Monday, December 20, 2010

Truth about pre op visit - PCP will get pay?

Pre-op visits: True or False?

Are the following statements true or false?

• The PCP cannot be paid to do a pre-op assessment of a Medicare patient prior to surgery because of the new consult rules.
• The surgeon can never be paid to do a pre-op visit if s/he is going to take the patient to surgery.
• The surgeon can bill and be paid for an office visit for the purposes of a pre-op H&P after the decision for surgery is made, but before the surgery itself, if the hospital requires it.



All of these statements are false!

Let’s take them one by one:

      The PCP cannot be paid to do a pre-op assessment of a Medicare patient prior to surgery because of the new consult rules.

This is false. The primary care provider may be paid to do a medically necessary pre-operative assessment on a Medicare patient prior to surgery, but the visit is billed with a new or established patient visit code. For that matter, a cardiologist or pulmonologist can also bill for these services. The important thing: the visits must be medically necessary for the patient. Routine or screening services are not payable.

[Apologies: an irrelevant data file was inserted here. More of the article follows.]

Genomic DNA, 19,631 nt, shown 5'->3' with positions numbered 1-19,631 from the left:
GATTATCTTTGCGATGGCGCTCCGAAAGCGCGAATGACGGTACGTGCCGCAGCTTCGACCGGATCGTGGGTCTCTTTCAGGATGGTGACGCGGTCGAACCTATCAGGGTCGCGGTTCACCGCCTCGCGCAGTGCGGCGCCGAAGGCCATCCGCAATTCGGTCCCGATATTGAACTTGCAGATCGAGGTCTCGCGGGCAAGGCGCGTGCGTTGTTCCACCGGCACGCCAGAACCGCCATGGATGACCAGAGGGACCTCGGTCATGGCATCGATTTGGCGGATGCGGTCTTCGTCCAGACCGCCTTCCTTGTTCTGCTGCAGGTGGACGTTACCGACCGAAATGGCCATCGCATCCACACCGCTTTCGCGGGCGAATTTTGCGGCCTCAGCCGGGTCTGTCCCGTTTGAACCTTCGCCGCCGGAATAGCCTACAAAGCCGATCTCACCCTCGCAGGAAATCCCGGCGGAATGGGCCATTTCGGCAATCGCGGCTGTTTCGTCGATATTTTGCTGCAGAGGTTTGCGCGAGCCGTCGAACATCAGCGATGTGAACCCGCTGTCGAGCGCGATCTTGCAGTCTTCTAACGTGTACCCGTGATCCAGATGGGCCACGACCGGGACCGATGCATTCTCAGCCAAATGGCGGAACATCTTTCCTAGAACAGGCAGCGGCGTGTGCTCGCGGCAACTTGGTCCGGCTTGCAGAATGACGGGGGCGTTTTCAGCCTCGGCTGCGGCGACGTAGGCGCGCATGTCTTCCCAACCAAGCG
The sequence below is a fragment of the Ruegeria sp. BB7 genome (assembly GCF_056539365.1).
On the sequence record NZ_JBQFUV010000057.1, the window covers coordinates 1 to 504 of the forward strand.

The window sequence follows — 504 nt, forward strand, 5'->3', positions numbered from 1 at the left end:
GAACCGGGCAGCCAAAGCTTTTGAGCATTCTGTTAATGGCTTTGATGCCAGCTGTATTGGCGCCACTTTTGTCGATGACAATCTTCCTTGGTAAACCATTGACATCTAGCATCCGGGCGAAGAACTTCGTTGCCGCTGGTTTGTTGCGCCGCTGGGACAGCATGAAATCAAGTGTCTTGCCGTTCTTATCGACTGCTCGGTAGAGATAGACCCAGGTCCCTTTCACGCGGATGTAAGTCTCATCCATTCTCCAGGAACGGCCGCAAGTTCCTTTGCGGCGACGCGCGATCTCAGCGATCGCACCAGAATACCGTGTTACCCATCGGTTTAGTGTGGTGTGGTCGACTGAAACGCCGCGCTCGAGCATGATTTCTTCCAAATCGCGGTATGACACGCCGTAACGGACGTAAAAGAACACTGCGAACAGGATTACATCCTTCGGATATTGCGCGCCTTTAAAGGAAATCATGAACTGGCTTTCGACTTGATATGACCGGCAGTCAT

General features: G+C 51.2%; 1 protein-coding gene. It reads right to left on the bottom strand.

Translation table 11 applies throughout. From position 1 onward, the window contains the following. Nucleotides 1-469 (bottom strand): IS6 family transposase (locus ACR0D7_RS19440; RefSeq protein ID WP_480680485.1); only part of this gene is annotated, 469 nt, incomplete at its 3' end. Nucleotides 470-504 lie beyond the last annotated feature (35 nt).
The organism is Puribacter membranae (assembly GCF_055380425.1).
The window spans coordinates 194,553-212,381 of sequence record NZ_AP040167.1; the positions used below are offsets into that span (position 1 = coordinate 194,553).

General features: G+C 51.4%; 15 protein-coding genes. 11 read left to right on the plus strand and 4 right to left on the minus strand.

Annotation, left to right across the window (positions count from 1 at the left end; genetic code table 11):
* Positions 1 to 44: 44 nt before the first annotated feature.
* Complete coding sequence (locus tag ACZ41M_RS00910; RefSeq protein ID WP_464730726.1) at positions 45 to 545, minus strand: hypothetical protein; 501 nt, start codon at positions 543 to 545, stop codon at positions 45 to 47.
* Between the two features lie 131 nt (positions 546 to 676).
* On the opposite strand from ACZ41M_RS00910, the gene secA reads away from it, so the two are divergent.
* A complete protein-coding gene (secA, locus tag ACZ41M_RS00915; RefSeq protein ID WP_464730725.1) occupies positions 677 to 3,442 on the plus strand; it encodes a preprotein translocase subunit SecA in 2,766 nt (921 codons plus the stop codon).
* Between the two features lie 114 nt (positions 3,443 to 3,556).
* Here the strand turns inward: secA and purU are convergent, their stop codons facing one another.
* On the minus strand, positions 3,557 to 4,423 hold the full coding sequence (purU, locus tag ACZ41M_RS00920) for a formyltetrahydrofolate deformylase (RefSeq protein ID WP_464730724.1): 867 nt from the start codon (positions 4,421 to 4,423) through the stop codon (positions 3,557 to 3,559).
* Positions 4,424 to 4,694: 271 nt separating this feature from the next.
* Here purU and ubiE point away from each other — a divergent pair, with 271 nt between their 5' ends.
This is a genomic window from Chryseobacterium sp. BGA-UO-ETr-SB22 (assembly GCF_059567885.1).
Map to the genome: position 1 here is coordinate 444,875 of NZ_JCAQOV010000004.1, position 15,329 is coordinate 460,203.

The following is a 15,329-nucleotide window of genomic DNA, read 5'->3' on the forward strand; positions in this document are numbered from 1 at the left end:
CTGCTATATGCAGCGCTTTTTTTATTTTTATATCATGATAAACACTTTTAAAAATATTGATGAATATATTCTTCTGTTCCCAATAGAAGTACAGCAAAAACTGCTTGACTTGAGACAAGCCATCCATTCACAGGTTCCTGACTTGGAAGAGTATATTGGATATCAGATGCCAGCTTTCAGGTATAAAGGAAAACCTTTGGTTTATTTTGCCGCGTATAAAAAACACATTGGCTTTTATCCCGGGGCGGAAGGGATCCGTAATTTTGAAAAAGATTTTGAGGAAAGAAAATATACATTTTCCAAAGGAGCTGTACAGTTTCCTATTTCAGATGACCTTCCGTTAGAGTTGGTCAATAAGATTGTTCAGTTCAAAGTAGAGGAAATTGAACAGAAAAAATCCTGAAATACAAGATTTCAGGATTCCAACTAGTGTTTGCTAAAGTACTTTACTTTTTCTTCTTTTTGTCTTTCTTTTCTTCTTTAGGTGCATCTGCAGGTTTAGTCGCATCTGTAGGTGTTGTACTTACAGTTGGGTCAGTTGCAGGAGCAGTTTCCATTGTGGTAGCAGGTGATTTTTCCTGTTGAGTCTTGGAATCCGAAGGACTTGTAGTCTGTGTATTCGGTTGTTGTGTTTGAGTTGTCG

The surgeon can never be paid to do a pre-op visit if s/he is going to take the patient to surgery.

This is false. The global surgical payment does include payment for pre-operative services, intra-operative service and post-operative care. The Medicare Fee Schedule includes the percentages for each component for each surgical CPT® code. The pre-operative care is roughly 10%, depending on the service.

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